Cookbooks are fun for reading and gaining cooking knowledge. But are you getting the most out of your collection?
Those of us who love to cook invariably find ourselves with collections of cookbooks. Whether friends and family gift them to us or a shiny bright cover beckons to us from the bookshop window, we’ve got cookbooks.
Over the years, I’ve grown a collection of cookbooks that I really love. They get space in my kitchen and attention from me and my family.
Cookbooks: How to Get the Most Out of Them
Are your cookbooks gathering dust? Are you hesitant to buy a new one for fear you won’t get your money’s worth?
Consider these tips for making the most of your collection of cookbooks:
1. Read your cookbooks.
That’s right. Read them, like a book. I was once introduced at a teaching position as one “who reads cookbooks as if they were novels”. My friend Tami remembers that now almost 20 years later.
I’m not just a nerd. I have good reason for reading cookbooks.
Cookbook authors, present company included, spend a lot of time crafting the front matter of their cookbooks to explain how the recipes are configured and to communicate the spirit of the recipe collection. Just reading a few recipes won’t really give you this info.
I’ve learned so much about cooking techniques by reading cookbooks. A Feast of Soups is a great teaching cookbook. Reading it was the start of my soup-making knowledge. The Bonne Femme Cookbook offers a window into the world of French cuisine for normal people. Artisan Bread in Five Minutes a Day teaches you how to bake great bread.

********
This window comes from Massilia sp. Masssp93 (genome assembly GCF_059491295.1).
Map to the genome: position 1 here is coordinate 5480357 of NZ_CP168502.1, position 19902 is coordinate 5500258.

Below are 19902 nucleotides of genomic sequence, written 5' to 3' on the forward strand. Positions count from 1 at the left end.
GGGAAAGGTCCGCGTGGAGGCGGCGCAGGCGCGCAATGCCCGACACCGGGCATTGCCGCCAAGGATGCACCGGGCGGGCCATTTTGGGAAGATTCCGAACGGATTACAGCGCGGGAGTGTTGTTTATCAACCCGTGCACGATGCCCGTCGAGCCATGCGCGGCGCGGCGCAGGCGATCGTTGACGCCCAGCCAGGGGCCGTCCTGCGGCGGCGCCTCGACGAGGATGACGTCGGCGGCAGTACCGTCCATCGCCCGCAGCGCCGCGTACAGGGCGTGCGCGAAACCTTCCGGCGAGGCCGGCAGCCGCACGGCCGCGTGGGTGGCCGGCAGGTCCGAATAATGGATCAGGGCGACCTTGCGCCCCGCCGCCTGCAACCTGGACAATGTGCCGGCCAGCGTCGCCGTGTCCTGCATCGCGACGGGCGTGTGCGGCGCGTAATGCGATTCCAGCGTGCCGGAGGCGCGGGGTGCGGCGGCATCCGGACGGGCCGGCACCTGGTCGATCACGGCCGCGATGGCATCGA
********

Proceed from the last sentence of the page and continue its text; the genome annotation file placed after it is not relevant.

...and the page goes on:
Over the years I’ve come to “know” my favorite cookbook authors. Susan Branch, though I’ve only met her as a groupie at a book signing, might as well be an aunt and Kat Flinn could be a cousin. I feel like I know them after reading their books and getting to know their written personalities. “Knowing them” makes me want to cook their recipes. I love the books, in part, because I care about the characters they present.
If you haven’t read your cookbooks, take some time to do so. It will help you understand the author’s purpose and get more out of the book.
2. Meal plan from your cookbooks.
Next time you sit down to plan meals, take a few cookbooks off the shelf to guide your planning. It’s easy to google, but there’s something special about flipping through a well-worn cookbook and being reminded of that recipe you use make that everyone loved.
Build your meal plan from your cookbooks and put them through their paces — and don’t forget to flag recipes that you want to try in the future.
3. Change the recipe.
Don’t be afraid to make adaptations to recipes based on what you have on hand or what you like. However, keep in mind that most cookbook writers would plead that you make the recipe their way first. Since they’ve tested indepthly, their way should be guaranteed to work. Once you know what it should taste like, feel free to branch out on your own with adaptations.
4. Chat with friends about their favorite recipes.
Chances are you haven’t tried every recipe in every one of your cookbooks. Ask friends who own the same books what their favorite recipes are. You’ll get a heads up on what to try next and can offer your own tips about recipes you’ve tried.